Timing is everything.
When a combination of diverticulitis and right hands from other heavyweights led to Brock Lesnar’s retirement from mixed martial arts, WWE brass jumped on the opportunity to bring him back to the sports entertainment world in 2012. The former NCAA national champion was recruited directly from the amateur ranks and given a meteoric push to the top of the card, winning the WWE championship less than six months after his debut on television in 2002. Just two years after he stormed onto the scene on Raw, Brock was tired of the travel involved with the WWE schedule and abruptly quit.
His sports entertainment name value made him an instant commodity for the Ultimate Fighting Championship in 2008, and UFC kingpin, Dana White promoted him as a beast, despite a lack of fundamental striking skills. Eventually, Lesnar’s novice striking and aversion to punches in the face led to his UFC exit, but his time in the octagon gave him a renewed hype for sports entertainment.
Timing is everything.
A former UFC Heavyweight champion when he returned to the squared circle, Brock had much negotiating power, and perhaps Vince McMahon was a little too generous with the offer that made Lesnar among the highest paid performers on the roster with an extremely limited schedule. Plus, Brock was allowed outside sponsorship, something that CM Punk asked for prior to his departure, but was denied.
Since Lesnar’s original return to the WWE, he signed to renew his deal on a few occasions, including his current contract that runs until Wrestlemania of next year. There was a lot of debate as to whether WWE brass relied too often on part-timers to boost its major cards. Along with that, the debate continued as to the “opportunity cost” of a part-time champion. At nearly 40, is Brock really worth the investment of the top spot on the card instead of younger talent to build toward the future?
Just a few weeks ago, troubled UFC light heavyweight, Jon Jones returned to the octagon from his second career suspension, stemming from a positive test prior to UFC 200 in July of last year. Jones, one of the most athletically gifted competitors to fight in the octagon, had a laundry list of legal problems before he reclaimed his 205 LBS title at UFC 214. While “Bones” won via stoppage in the third round, there were varying opinions about if his opponent, Daniel Cormier had won the first two rounds. I’d say it’s too early to proclaim that Jon Jones is back in top form, but he immediately put the spotlight on himself. Post-fight, after he gave credit to his opponent, “Bones” challenged Brock Lesnar to an MMA bout.
Timing is everything.
Lesnar, who returned for a one-off appearance to fight Mark Hunt last year, was suspended for a positive PED test after the contest. Brock, still under a WWE contract, accepted the Nevada State Athletic Commission suspension and didn’t appeal their decision. Instead, he announced his mixed martial arts retirement earlier this year, which froze his suspension and removed his name from the USADA testing pool.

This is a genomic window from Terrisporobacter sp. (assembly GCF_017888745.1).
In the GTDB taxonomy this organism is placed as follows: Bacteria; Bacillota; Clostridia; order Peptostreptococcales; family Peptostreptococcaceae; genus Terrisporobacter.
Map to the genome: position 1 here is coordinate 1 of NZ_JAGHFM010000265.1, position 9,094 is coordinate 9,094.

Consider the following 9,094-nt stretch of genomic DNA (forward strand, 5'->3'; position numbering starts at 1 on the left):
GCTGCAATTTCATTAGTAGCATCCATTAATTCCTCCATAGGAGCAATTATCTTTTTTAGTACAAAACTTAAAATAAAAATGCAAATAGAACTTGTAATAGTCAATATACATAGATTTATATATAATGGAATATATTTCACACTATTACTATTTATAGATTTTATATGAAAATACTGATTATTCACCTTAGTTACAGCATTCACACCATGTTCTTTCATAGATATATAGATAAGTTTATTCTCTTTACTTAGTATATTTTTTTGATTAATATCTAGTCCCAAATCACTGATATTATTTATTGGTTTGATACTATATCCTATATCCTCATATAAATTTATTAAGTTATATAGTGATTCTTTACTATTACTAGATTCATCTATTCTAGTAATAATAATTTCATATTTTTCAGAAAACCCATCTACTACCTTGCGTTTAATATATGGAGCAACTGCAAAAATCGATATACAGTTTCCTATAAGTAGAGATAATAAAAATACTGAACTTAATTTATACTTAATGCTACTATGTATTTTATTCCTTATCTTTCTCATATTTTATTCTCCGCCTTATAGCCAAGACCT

While it’s theoretically possible for the WWE Universal champion to be eligible to compete in mixed martial arts again, the retirement and suspension make the situation a little murky. Before a potential Jones fight would be an option, Lesnar would have to enroll in the USADA testing pool again and sit on the sidelines for the five months that remain on his suspension. During that time, he would be subject to random USADA testing, and a positive out-of-competition test could derail any plans to return to the UFC.
However, this Jon Jones challenge gives Brock leverage when his WWE deal expires. The two promotions worked a deal previously, and more specifically, the entire Lesnar career path was mutually beneficial to both companies. Make no mistake, “Bones” Jones wouldn’t have made the challenge unless Dana White had some indication that Brock wanted to fight again. Plus, this isn’t the first time that Brock used the UFC as a bargaining chip with the WWE, as rumors swirled right before he signed his most recent extension. Conveniently, he appeared on ESPN the week before Wrestlemania 31 to announce his “official” retirement from MMA before he revealed that he signed another WWE deal. Of course, when the money was right, Brock returned to the cage for the previously mentioned one-off to fight Mark Hunt. The point being, there’s a pattern here so these Jon Jones headlines shouldn’t surprise fans.
Right now, there’s probably a 50/50 chance that Brock Lesnar puts on the gloves again, mostly because of all the prior hurdles already mentioned. The weight class won’t be a problem because anything over 205 LBS is considered a heavyweight fight and Jones cuts down to make light heavyweight so it’s not that much of a stretch for him to fight in the heavyweight division. If these two sign to fight in the octagon, “Bones” will probably dominate Brock. Jones has the reach to land punches before Lesnar could attempt a take down, and if the Universal champion gets the chance to go for a take down, Jones has some of the best take down defense in the UFC. Plus, let’s not forget that Lesnar’s success in the UFC was at a time when the heavyweight division was at a relative low point, and when the level of competition improved, he was defeated.